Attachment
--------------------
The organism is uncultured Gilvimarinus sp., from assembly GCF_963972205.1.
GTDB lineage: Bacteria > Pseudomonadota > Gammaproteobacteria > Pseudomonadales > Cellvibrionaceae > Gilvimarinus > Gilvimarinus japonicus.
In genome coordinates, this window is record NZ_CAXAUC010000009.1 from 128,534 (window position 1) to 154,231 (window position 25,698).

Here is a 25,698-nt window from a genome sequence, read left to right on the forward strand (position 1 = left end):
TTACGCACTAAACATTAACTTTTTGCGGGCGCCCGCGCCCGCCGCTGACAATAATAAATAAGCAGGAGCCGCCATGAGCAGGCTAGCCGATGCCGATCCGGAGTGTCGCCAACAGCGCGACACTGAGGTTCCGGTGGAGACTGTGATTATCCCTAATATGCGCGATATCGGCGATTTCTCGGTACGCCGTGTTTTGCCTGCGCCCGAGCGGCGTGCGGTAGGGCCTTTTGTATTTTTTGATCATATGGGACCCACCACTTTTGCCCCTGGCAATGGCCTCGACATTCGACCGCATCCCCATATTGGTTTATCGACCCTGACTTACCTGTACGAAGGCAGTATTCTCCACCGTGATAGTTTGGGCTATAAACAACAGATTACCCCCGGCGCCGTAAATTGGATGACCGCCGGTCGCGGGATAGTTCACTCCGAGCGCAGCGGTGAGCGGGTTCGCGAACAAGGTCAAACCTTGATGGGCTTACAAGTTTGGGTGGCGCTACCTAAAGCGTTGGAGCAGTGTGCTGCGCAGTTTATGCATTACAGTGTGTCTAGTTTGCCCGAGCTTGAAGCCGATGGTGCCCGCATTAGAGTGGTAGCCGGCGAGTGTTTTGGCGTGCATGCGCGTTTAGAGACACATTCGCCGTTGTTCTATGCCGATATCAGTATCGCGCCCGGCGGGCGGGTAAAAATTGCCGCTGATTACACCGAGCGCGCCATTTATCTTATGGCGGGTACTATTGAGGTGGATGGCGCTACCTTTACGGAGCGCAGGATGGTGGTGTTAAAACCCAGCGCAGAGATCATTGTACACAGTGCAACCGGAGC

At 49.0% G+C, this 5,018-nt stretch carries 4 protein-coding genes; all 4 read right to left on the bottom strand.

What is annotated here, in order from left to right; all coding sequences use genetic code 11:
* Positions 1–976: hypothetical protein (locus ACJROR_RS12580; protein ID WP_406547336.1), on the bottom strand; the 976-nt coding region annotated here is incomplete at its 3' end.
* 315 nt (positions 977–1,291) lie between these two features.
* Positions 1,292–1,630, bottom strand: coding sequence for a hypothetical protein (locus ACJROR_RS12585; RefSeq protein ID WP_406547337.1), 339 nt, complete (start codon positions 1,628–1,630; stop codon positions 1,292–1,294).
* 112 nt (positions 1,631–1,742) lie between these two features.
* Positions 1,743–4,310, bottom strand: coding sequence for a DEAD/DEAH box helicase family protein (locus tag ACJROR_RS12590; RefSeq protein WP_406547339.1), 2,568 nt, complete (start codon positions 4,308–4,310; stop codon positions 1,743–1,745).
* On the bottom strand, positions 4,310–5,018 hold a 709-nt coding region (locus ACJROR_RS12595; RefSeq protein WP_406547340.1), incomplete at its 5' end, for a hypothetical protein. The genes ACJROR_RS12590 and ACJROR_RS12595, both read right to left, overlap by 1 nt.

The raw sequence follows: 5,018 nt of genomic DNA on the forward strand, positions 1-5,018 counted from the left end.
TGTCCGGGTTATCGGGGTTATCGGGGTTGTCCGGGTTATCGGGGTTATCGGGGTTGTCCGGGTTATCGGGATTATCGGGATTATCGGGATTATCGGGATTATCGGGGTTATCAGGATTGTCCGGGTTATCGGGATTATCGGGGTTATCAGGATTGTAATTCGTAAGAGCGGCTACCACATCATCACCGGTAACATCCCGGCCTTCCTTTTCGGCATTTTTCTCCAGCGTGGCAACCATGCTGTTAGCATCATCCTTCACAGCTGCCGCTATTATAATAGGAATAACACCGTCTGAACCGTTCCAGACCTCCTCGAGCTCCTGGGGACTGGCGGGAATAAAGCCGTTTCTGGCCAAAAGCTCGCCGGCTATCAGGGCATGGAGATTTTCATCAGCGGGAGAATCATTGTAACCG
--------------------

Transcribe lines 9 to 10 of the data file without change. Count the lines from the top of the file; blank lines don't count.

* 315 nt (positions 977–1,291) lie between these two features.
* Positions 1,292–1,630, bottom strand: coding sequence for a hypothetical protein (locus ACJROR_RS12585; RefSeq protein ID WP_406547337.1), 339 nt, complete (start codon positions 1,628–1,630; stop codon positions 1,292–1,294).